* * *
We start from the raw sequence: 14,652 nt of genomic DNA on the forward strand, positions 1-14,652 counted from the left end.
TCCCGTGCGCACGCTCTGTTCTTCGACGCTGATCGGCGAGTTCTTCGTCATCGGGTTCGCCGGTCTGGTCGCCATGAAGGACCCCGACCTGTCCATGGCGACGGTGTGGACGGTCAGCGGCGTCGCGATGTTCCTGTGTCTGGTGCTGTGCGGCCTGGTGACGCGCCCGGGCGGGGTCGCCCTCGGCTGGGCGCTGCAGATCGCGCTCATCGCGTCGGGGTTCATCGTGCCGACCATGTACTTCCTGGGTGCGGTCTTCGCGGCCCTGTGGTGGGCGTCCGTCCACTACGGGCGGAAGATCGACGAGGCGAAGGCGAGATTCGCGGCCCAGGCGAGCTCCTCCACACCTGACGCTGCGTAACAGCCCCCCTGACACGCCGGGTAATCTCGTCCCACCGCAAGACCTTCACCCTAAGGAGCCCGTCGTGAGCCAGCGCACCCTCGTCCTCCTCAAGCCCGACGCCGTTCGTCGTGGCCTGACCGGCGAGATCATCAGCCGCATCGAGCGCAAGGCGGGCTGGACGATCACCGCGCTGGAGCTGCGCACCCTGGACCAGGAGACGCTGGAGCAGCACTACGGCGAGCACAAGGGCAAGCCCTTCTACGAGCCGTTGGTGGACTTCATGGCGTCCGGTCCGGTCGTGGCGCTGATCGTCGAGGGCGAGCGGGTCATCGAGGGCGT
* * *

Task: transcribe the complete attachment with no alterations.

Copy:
We start from the raw sequence: 14,652 nt of genomic DNA on the forward strand, positions 1-14,652 counted from the left end.
TCCCGTGCGCACGCTCTGTTCTTCGACGCTGATCGGCGAGTTCTTCGTCATCGGGTTCGCCGGTCTGGTCGCCATGAAGGACCCCGACCTGTCCATGGCGACGGTGTGGACGGTCAGCGGCGTCGCGATGTTCCTGTGTCTGGTGCTGTGCGGCCTGGTGACGCGCCCGGGCGGGGTCGCCCTCGGCTGGGCGCTGCAGATCGCGCTCATCGCGTCGGGGTTCATCGTGCCGACCATGTACTTCCTGGGTGCGGTCTTCGCGGCCCTGTGGTGGGCGTCCGTCCACTACGGGCGGAAGATCGACGAGGCGAAGGCGAGATTCGCGGCCCAGGCGAGCTCCTCCACACCTGACGCTGCGTAACAGCCCCCCTGACACGCCGGGTAATCTCGTCCCACCGCAAGACCTTCACCCTAAGGAGCCCGTCGTGAGCCAGCGCACCCTCGTCCTCCTCAAGCCCGACGCCGTTCGTCGTGGCCTGACCGGCGAGATCATCAGCCGCATCGAGCGCAAGGCGGGCTGGACGATCACCGCGCTGGAGCTGCGCACCCTGGACCAGGAGACGCTGGAGCAGCACTACGGCGAGCACAAGGGCAAGCCCTTCTACGAGCCGTTGGTGGACTTCATGGCGTCCGGTCCGGTCGTGGCGCTGATCGTCGAGGGCGAGCGGGTCATCGAGGGCGT